It is caught awkwardly between in its traditional, deeply misogynistic ‘ye olde village/palace’ setting and an otherwise determinedly modern aesthetic. And with paper-thin characterisation being the word of the day, the film singularly fails to convince as a credible feminist remaking, further hampered by poor pacing and producer James Corden’s decision to cast himself (albeit as a rat). Continue reading “#AdventwithClowns Day 21 – Cinderella (Amazon Prime)”

#AdventwithClowns Day 19 – The Humans (2021)

This cinematic adaptation of Stephen Karam’s The Humans quite possibly improves on the play

“Keep saying things to me”

Winner of the Tony for best play, Stephen Karam’s family drama The Humans now finds itself adapted for screen and directed by the man himself too. I wasn’t the biggest fan when I saw it onstage at the Hampstead Theatre but it gains a lot through this treatment, Karam and cinematographer Lol Crawley able to really amp up its innate eeriness.

For though it is set over a fractious Thanksgiving family gathering, it follows many of the tropes of a horror movie to explore the idea that perhaps what is haunting these guys, is the noxious way in which they treat each other. In real time and in the trapped confines of a lower Manhattan apartment, an ace cast of six really get into it.  

Photo: Wilson Webb
Curzon aims to release The Humans theatrically and on Curzon Home Cinema on 31st December 2021

#AdventwithClowns Day 17 – Ian McKellen on Stage

A one-man-show like no other, Sir Ian McKellen proves himself a raconteur par excellence in Ian McKellen on Stage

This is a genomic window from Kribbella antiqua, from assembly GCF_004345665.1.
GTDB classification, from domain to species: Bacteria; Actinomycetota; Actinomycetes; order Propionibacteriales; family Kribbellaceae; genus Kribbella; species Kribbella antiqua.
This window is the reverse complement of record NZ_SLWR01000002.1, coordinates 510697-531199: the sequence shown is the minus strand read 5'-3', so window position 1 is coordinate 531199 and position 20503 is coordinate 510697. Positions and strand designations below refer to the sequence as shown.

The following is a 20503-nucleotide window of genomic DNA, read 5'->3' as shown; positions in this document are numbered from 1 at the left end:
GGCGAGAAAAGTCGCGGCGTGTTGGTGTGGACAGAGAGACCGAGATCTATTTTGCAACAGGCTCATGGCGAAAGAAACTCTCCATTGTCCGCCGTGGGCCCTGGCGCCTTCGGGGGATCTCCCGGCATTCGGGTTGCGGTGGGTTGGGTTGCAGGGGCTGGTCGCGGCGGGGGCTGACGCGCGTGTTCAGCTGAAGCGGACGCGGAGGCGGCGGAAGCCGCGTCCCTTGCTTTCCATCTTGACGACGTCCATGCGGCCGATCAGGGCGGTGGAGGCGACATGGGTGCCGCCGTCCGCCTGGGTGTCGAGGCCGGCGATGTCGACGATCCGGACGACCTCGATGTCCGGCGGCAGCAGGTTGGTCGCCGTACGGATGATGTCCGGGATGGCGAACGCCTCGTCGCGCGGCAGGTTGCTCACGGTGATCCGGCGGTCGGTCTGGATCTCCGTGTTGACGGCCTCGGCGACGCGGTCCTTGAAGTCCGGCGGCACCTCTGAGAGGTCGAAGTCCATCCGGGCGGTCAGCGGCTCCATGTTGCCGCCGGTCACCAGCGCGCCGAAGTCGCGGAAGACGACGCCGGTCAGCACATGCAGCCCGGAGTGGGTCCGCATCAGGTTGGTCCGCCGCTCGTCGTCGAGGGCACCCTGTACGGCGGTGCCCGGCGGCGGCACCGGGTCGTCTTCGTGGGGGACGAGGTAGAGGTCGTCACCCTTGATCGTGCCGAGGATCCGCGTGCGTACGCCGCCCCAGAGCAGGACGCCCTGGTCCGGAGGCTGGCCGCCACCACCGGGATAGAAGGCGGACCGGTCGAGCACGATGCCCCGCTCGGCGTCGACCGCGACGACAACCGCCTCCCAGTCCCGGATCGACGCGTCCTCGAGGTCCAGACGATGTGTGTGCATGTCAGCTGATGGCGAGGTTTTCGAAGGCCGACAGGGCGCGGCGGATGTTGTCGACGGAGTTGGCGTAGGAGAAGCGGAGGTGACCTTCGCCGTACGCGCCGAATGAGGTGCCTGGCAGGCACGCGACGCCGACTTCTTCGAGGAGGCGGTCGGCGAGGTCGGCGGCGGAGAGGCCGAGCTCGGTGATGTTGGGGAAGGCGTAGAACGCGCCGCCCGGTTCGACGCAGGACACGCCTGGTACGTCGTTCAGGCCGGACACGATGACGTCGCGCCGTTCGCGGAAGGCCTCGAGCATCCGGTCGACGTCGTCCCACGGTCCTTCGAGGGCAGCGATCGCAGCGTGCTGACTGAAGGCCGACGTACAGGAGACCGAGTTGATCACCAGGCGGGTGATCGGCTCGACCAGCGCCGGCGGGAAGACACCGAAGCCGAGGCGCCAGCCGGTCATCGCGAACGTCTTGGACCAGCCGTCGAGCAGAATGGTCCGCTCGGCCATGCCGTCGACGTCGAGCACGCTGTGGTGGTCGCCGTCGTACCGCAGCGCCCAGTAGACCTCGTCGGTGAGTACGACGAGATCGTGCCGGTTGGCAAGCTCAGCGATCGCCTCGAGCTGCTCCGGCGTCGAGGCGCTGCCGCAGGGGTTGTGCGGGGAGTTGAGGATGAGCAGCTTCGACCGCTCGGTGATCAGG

“Sounds like a line out of Vicious

After a remarkable UK tour celebrating his 80th birthday and fundraising for venues right across the realm, Ian McKellen brought his one-man show Ian McKellen on Stage into the West End for a substantial residency, from whence it was recorded for posterity and included in Amazon Prime’s first Great British Theatre series.

The second half is a bravura romp through Shakespeare’s canon – inviting the audience to call out the names of his play, McKellen adorns each one with an anecdote or recital or drily witty comment (am totally onboard with his feelings about Troilus and Cressida). But the first half is the real winner, as he details the birth of his love affair with theatre.

Ian McKellen on Stage is available to watch on Amazon Prime

#AdventwithClowns Day 16 – Hymn (Almeida, via Sky Arts)

Adrian Lester and Danny Sapani scorch in Lolita Chakrabarti’s sharp two-hander Hymn, first seen at the Almeida

“He had a kind face”